Most have heard of “Six Degrees of Kevin Bacon”. For those who haven’t it’s a game to connect any actor with a movie Kevin Bacon was in with 6 connections or less. It originates from a game referenced as “six degrees of separation” which poses that any two people on Earth can be connected by six or fewer friends or acquaintances. That’s sure to be the case in Pittsburgh.
It could be because we are in the top 50 cities of homeowners who have been in one house for over 30 years. In fact, as of late 2020 around 33% of homeowners moved in before 1990. It’s also certainly true that a large number of those born in Pittsburgh remain here their entire lives.
Pennsylvanians’, and specifically Pittsburghers’ lay down roots in the area. Therefore, it can be easy to connect a new friend with your cousin’s boyfriend’s mother. Or a wide range of other connections. I can’t tell you how many times I meet some one and find out they know me from a friend of a friend.
These deep rooted connections has given rise to a game my family and I enjoy playing that I call “Six Degrees of Pittsburgh.” In my version I try to connect new acquaintances to someone my family already knows in Pittsburgh. More often than not, I discover that we share a mutual friend or acquaintance. “You’ve Got A Friend in Pennsylvania” was on our old license plates for a good reason.
I must not be the only one playing this game. A few transplants have commented that they had been a little put off by Pittsburghers’ “nebbiness.” They feel as if they’re being interrogated when we ask where they’re from, where they work, where they go to church, and where they live. Understand, we aren’t being “nebby”. We’re just trying to figure out how we are already connected to you.
However, not everyone in my family enjoys playing Six Degrees of Pittsburgh. In fact, when my daughter was a teen, she was quite annoyed by it.
As she grew and acquired her own social group, I continued to engage in the game. She came home from school her freshman year of high school and asked if we could take her new friend to the football game. The last name sounded familiar so I began searching my memory for others with it.
“I wonder if she’s related to Dirtbag that went to school with your uncle?” I asked.
My daughter glared at me. “Don’t you dare ask her if she’s related to someone named ‘Dirtball.’ “
“Dirtbag,” I corrected her.
I respected my daughter’s wishes when we picked up her friend. I refrained from questioning her, but only because I couldn’t find a tactful way to phrase the question, “Is your father Dirtbag?”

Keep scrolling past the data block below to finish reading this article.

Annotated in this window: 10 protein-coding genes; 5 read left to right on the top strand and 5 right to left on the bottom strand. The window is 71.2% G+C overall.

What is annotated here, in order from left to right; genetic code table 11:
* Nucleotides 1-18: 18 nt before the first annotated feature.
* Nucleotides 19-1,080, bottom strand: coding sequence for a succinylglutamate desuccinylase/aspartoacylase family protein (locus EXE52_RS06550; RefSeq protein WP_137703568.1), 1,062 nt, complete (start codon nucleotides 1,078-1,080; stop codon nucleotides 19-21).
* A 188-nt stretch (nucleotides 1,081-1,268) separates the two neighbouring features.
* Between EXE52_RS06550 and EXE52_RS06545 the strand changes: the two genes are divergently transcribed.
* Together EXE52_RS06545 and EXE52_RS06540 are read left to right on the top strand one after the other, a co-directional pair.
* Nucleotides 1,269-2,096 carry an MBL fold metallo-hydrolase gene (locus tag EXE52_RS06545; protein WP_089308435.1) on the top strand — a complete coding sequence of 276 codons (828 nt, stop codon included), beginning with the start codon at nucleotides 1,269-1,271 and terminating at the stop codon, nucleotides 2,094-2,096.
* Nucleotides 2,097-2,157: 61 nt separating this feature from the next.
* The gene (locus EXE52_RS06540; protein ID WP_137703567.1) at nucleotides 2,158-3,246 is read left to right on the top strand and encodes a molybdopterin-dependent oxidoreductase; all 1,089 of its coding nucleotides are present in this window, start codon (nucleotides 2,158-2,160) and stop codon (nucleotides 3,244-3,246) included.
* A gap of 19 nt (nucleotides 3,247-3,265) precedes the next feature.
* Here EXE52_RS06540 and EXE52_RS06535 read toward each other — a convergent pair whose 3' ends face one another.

A few weeks after that, as I drove a car filled with teenage girls home from a dance, I reveled in the chance to play my game with a whole new gaggle of girls. I discovered that one girl’s family owned the corner bar near the neighborhood where I grew up. Another’s second cousin and I went to school together. We all laughed when I told how, in fourth grade at St. Athanasius, that cousin won the privilege of naming a baby we adopted through the Holy Childhood fund and chose Wolfgang Sean.
However when we arrived home I discovered the only one who wasn’t laughing was my daughter.
“Do you have to do that?” she said.
“Do what?” I asked innocently.
“You know what. Interrogate my friends.”
“I’m only trying to be friendly,” I replied, and to change the subject, I asked if she danced with anyone.
“Yeah,” she said, and I eventually pried an identity out of her.
“That name sounds familiar,” I mused, rubbing my chin.
She groaned and walked away, knowing I was well on my way to playing Six Degrees of Pittsburgh. The name tumbled through my head like a lottery ball until one stood out. I called my sister for verification. “I think I worked with his father,” she said. “Nice guy, an accountant with a colossal comb-over.” I got off the phone and called up the stairs to my daughter. “Your aunt thinks she worked with the father of that boy you danced with. Do you know if his dad is an accountant?”
My daughter opened her bedroom door and sighed letting me know I was right, “Can’t I know someone on my own?”
I smiled, satisfied and walked away mumbling to myself. “Not in Pittsburgh, sweetheart.”
By Janice Lane Palko